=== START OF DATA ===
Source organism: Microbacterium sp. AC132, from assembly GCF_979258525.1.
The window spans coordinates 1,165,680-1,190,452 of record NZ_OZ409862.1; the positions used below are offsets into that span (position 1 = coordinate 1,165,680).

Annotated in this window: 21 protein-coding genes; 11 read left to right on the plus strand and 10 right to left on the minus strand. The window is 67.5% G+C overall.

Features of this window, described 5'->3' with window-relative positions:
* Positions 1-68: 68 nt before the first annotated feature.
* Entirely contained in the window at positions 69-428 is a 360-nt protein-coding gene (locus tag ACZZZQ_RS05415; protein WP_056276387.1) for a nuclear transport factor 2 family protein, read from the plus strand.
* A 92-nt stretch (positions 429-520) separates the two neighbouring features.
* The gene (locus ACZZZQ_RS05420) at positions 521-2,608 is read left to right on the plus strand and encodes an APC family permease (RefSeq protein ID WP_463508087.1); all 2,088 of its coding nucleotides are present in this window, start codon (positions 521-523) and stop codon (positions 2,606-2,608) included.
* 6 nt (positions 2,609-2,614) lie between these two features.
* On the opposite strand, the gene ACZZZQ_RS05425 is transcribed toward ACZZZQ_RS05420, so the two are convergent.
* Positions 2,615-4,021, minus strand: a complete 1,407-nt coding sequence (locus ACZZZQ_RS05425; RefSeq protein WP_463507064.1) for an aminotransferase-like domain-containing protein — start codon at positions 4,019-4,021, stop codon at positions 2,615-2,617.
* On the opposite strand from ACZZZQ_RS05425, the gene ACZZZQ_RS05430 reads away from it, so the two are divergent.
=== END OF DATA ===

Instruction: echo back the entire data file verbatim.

Source organism: Microbacterium sp. AC132, from assembly GCF_979258525.1.
The window spans coordinates 1,165,680-1,190,452 of record NZ_OZ409862.1; the positions used below are offsets into that span (position 1 = coordinate 1,165,680).

Annotated in this window: 21 protein-coding genes; 11 read left to right on the plus strand and 10 right to left on the minus strand. The window is 67.5% G+C overall.

Features of this window, described 5'->3' with window-relative positions:
* Positions 1-68: 68 nt before the first annotated feature.
* Entirely contained in the window at positions 69-428 is a 360-nt protein-coding gene (locus tag ACZZZQ_RS05415; protein WP_056276387.1) for a nuclear transport factor 2 family protein, read from the plus strand.
* A 92-nt stretch (positions 429-520) separates the two neighbouring features.
* The gene (locus ACZZZQ_RS05420) at positions 521-2,608 is read left to right on the plus strand and encodes an APC family permease (RefSeq protein ID WP_463508087.1); all 2,088 of its coding nucleotides are present in this window, start codon (positions 521-523) and stop codon (positions 2,606-2,608) included.
* 6 nt (positions 2,609-2,614) lie between these two features.
* On the opposite strand, the gene ACZZZQ_RS05425 is transcribed toward ACZZZQ_RS05420, so the two are convergent.
* Positions 2,615-4,021, minus strand: a complete 1,407-nt coding sequence (locus ACZZZQ_RS05425; RefSeq protein WP_463507064.1) for an aminotransferase-like domain-containing protein — start codon at positions 4,019-4,021, stop codon at positions 2,615-2,617.
* On the opposite strand from ACZZZQ_RS05425, the gene ACZZZQ_RS05430 reads away from it, so the two are divergent.